New colours

Opting for coloured mortar can give housebuilders an edge and create buildings that stand out from the crowd. Iain Betts of Tarmac explains how.

Capturing the interest and realising the aspirations of potential buyers continues to be a challenge for housebuilders. Combine this with a large proportion of consumers who have a fondness for properties with ‘character’, the growing popularity of self-build and the reluctance to take on a large financial commitment that will potentially last a lifetime, and housebuilders are finding that the new-build blueprint is not as simple or predictable as it used to be.

The solution for many UK housebuilders is to try and differentiate themselves through the design of their buildings, both internally and externally. These changes can range from bespoke doors that create a greater sense of space within rooms, to optional extras that improve acoustics. External features focus on maximising kerb appeal, which is logical considering the impact of first impressions on buyer interest and a resulting successful sale.

Coloured mortar

A feature which is still regularly overlooked, despite having a huge impact on the look and appeal of a property, is the choice of mortar, and specifically its colour. Ideal for masonry and roof tile bedding on projects of all sizes, mortar colours that go above and beyond the standard natural or buff options can be beneficial to housebuilders for a number of reasons.

Alternative mortar colours are seen much more often in commercial markets, where architects have more forgiving budgets and greater creative freedom, allowing them to consider the type of mortar being used, alongside a wider range of brick finishes. While natural or buff coloured mortars will blend in with the most common of brick choices, matching the mortar exactly to the brick type can create a sleek, uniform effect. This works particularly well with contemporary housing designs, which are continuing to grow in popularity, especially with first time buyers.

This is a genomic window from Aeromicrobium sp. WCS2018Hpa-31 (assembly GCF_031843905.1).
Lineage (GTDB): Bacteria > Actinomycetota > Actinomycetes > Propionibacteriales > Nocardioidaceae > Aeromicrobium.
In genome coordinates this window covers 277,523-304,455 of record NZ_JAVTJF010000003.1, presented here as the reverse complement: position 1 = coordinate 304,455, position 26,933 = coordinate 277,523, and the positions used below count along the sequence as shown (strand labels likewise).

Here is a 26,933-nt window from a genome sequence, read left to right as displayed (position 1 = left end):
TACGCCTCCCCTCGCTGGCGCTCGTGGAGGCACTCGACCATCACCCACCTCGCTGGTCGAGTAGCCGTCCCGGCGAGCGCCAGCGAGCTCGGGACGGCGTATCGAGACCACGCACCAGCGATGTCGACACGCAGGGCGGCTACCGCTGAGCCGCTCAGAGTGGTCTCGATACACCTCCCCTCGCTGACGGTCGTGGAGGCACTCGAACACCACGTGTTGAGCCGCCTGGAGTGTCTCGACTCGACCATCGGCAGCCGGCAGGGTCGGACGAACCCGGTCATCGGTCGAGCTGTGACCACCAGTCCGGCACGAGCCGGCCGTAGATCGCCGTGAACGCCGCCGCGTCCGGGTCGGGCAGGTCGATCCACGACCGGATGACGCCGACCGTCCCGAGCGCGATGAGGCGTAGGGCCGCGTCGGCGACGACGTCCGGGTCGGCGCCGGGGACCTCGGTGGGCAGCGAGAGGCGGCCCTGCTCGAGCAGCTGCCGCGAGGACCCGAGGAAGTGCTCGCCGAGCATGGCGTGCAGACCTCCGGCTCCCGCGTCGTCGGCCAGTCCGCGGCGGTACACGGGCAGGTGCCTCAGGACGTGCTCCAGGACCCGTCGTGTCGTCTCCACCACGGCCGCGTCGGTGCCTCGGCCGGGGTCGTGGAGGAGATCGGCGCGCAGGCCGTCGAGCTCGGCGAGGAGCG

As with interior trends, greys and dark tones are starting to become more common in the mortar world. They are successful at turning simple brickwork into a statement by reinforcing the shadow effect of a joint, especially when used alongside a lighter brick tone.

More daring colours, such as shades of red and yellow, can also provide a greater degree of creative freedom. This is essential for creating a building that will truly stand out from the crowd and grab the attention of potential buyers. Plus, if the property is in an area where the local stone or brick is very distinctive, such as the yellow stone found in the Cotswolds, then using a match service to find the correct colour may be necessary to complement the surrounding buildings.

Extra benefits

In addition to the beneficial aesthetics, a coloured mortar can help to maximise economies in other areas of a build. The nominal cost of coloured (in comparison to standard) mortar will enhance the appeal of a lower quality brick for instance. As mortar accounts for around 17 per cent of the brick work area, it has the ability to transform the appearance of the completed build at a much lower cost.

Furthermore, choosing a reputable manufacturer which supplies factory produced mortar will ensure consistency and quality for an overall successful finish. A reliable production method and the inclusion of synthetic iron oxide pigments also removes the potential risk of fading and wash-out, which can happen if a contractor decides to colour a mortar themselves with separately purchased pigments.

Factory produced mortar is also likely to be much more predictable and reliable in terms of the final colour once applied and dried. The industry-recognised and respected ‘Y reference’ is actually owned by Tarmac and was developed to help housebuilders achieve an accurate specification.

Ultimately, as housebuilders look to meet market demand and maximise return on the plots they have available, the building products being specified need to be considered carefully. Rather than simply being components of a building, they need to be approached as tools for creating spaces that are appealing, affordable, and enjoyable to live in. Exploring different options, such as coloured mortars, is a simple and achievable way of doing just that.

Iain Betts is an expert in mortar from Tarmac’s Building Products division